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Cleaning Countertops and Cabinets
Cleaning Countertops and Cabinets


While we clean our kitchen countertops and bathroom vanity tops every day; and the cabinets occasionally, there are times when we need to be sure they are as clean and germ-free as we can get them. You may want to do this when you are moving into a new home or apartment — you may need to do it because of health concerns. Whatever the reason for the need to clean, here’s some information on cleaning, deep cleaning and not damaging countertops or cabinets. A good rule to follow is ALWAYS test whatever you are using on a small inconspicuous area first.

Countertops
Experts tells us the best way to avoid getting sick is to always wash your hands thoroughly with soap and water. Believe it or not — that holds true for countertops, too!

Laminate
Wash with soap and water and dry with an absorbent clean cloth. Do not pour water on a laminate top or put water on a stained or particularly stubborn dirty area to “soak” the dirt off.
After all, laminate is pressed paper and cardboard with a coating on top. Soaking it is just inviting water to seep into areas and swell up ruining the seams and the top.
Use a soft hand brush, the kind you clean under your fingernails with, or a soft vegetable brush to gently work the dirt and grime off if necessary.
Always, for laminate as well as solid surface/acrylic tops, wash and wipe in a circular instead of a back and forth motion.
Always dry the countertop off after washing.
If there is a particularly stubborn stain, you can use a mild glass cleaner.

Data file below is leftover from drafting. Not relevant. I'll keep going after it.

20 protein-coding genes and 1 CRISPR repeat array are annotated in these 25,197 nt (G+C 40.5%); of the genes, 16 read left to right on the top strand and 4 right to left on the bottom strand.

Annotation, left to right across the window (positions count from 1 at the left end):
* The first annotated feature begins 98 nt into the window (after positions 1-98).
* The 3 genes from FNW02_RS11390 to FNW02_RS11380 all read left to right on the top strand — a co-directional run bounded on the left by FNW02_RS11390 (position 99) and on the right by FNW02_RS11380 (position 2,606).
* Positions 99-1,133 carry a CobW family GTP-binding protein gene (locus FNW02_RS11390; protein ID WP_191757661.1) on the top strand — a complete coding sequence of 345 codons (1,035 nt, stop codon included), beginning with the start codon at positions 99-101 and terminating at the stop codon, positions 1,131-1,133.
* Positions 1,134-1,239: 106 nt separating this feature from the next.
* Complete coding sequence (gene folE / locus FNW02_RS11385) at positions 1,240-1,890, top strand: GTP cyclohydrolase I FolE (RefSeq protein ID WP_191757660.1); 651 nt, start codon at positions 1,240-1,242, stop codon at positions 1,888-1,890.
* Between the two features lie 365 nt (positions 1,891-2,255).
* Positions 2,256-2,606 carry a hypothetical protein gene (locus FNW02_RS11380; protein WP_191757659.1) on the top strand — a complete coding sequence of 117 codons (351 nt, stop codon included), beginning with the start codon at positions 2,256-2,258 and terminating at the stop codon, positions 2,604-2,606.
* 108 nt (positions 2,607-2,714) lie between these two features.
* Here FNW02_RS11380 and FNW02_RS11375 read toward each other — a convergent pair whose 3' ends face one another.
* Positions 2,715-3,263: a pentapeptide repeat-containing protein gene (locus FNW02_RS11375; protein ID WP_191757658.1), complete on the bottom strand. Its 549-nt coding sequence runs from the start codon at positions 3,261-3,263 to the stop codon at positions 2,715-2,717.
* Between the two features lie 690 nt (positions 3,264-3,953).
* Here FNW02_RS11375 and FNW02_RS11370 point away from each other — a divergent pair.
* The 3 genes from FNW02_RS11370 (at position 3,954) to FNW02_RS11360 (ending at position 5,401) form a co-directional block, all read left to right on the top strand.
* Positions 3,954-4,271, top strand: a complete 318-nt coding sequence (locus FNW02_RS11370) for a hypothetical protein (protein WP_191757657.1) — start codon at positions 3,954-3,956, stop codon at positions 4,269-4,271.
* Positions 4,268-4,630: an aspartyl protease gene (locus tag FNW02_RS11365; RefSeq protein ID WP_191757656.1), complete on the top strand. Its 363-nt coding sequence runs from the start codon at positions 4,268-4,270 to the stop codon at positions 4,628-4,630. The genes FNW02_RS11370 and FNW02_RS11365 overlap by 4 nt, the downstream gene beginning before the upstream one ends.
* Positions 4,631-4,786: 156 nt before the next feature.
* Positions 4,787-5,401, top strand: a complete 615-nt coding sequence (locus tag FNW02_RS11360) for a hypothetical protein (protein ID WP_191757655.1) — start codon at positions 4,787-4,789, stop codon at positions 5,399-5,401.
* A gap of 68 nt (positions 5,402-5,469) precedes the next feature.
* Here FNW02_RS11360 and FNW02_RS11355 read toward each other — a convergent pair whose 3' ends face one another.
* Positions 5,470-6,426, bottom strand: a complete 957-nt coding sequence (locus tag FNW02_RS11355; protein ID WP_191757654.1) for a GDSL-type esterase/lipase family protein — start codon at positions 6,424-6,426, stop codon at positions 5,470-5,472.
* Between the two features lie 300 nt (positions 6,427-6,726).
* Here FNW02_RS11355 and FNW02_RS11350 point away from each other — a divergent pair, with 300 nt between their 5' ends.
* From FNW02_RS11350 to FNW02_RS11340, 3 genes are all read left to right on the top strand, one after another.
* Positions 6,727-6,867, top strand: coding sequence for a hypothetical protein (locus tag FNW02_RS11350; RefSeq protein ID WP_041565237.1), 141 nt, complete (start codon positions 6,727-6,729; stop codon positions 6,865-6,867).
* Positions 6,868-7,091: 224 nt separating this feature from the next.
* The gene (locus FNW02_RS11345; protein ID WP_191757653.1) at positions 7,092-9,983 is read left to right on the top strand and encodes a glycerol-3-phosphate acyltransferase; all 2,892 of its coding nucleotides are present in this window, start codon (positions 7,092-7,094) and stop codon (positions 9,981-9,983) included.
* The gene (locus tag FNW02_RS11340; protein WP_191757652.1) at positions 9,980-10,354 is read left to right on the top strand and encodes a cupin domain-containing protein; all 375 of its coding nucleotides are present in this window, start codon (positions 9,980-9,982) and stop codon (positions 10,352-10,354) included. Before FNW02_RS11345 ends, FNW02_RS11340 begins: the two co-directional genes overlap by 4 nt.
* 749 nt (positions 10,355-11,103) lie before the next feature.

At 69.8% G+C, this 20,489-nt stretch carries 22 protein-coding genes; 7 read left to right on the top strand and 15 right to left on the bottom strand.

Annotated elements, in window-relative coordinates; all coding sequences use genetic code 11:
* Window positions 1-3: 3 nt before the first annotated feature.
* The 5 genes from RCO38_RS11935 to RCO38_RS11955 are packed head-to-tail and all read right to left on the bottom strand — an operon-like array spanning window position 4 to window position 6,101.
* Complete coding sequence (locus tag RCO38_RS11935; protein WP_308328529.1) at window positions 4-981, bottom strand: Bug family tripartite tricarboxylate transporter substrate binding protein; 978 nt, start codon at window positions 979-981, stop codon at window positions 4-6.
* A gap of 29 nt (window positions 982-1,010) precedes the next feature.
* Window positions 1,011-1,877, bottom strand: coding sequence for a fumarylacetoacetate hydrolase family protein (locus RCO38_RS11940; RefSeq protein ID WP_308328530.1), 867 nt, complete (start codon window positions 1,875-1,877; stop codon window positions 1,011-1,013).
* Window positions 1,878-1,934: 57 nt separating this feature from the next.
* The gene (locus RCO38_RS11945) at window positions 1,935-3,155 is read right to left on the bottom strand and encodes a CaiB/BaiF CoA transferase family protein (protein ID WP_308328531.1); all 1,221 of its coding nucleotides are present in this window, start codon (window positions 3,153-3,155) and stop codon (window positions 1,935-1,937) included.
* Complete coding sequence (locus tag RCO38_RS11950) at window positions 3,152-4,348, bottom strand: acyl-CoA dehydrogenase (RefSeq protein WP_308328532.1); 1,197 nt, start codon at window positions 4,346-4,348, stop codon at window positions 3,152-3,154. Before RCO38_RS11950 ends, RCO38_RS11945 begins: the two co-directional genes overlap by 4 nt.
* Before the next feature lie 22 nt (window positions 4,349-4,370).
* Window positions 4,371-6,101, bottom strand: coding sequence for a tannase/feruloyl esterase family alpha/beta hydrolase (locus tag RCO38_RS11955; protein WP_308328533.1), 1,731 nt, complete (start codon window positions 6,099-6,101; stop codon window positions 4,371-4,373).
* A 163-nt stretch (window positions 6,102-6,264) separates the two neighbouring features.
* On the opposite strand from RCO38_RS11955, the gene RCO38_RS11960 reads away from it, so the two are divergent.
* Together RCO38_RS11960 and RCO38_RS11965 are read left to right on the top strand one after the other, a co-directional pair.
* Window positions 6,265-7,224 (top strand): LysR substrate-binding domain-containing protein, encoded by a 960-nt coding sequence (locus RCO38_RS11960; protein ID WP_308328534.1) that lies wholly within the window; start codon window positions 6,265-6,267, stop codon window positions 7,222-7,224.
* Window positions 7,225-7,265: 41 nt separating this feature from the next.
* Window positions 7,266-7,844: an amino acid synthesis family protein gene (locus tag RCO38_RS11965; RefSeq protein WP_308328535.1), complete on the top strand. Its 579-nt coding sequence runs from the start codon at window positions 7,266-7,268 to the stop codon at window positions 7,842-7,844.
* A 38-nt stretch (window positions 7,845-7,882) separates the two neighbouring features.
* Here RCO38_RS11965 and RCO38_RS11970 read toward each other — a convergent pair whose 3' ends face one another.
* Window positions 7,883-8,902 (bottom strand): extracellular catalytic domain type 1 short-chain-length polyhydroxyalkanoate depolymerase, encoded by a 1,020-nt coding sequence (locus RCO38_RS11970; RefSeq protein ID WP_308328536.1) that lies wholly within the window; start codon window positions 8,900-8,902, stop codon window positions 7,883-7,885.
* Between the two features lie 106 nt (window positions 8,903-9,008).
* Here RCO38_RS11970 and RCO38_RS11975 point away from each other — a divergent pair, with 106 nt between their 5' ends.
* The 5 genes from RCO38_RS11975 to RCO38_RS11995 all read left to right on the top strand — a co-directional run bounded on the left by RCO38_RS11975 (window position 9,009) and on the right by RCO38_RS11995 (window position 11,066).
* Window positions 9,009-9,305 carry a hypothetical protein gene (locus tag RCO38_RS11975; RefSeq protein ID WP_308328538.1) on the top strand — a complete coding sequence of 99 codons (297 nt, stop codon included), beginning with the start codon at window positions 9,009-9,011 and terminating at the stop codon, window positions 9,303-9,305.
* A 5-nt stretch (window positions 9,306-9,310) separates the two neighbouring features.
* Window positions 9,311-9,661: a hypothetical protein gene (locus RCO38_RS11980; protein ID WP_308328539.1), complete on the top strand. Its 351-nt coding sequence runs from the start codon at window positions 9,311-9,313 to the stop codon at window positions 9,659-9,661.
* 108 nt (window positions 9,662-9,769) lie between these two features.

You can use cleansing wipes, but test in an area first. They contain varying strengths of bleach and cleaners and may damage the top.

Quartz, Granite and Solid Surface
Again, warm water and soap is the best to clean with and then dry and buff with a clean, absorbent cloth.
If you seem to have a white or greasy film on your top, it is likely due to build-up from different cleaners or water that was left to air dry on the countertop. 
You can spot clean stains or particularly dirty areas with glass cleaner — but then rinse the area with water and dry.
Bleach is not a recommended cleaner, even diluted. Likewise, do not use ceramic cooktop cleaner, rust remover, drain cleaner, lime scale remover or metal polish on these tops. If you are using these cleaners on a different area of the kitchen and bathroom and get some on your top, immediately wipe off, rinse with warm water and dry.
Quartz is a sealed material. But granite usually comes with a sealant on top. That sealant may wear off. If water doesn’t bead up on your granite top, it needs to be re-sealed. Sealant is available at most large retail stores as well as hardware stores. Follow the specific manufacturer’s directions when using.
Solid surface/acrylic is a molded, sealed material, but scratches or gouges can be areas that gather germs. Some cleansing wipes are safe for acrylic/solid surface tops — check the packaging to be sure if it’s safe before you use it and test on a small area.

Cabinets
Wood and water do not mix. You can wipe your cabinets down with a solution of five drops of dishwashing liquid and a cup of vinegar mixed in a bucket of water. Wipe with a damp — not soaked sponge — and then dry off immediately.
If you feel you must use sanitizing wipes, test in an area first and understand that you may remove or damage the stain or paint. 
Melamine or vinyl cabinets can also be wiped down with a sponge dampened in a bucket of water with a few drops of dishwashing liquid. Dry immediately. 

If you have specific questions about a specific type of cabinetry, it is best to ask the cabinet company directly through the service department listed on its website or on its Facebook page.




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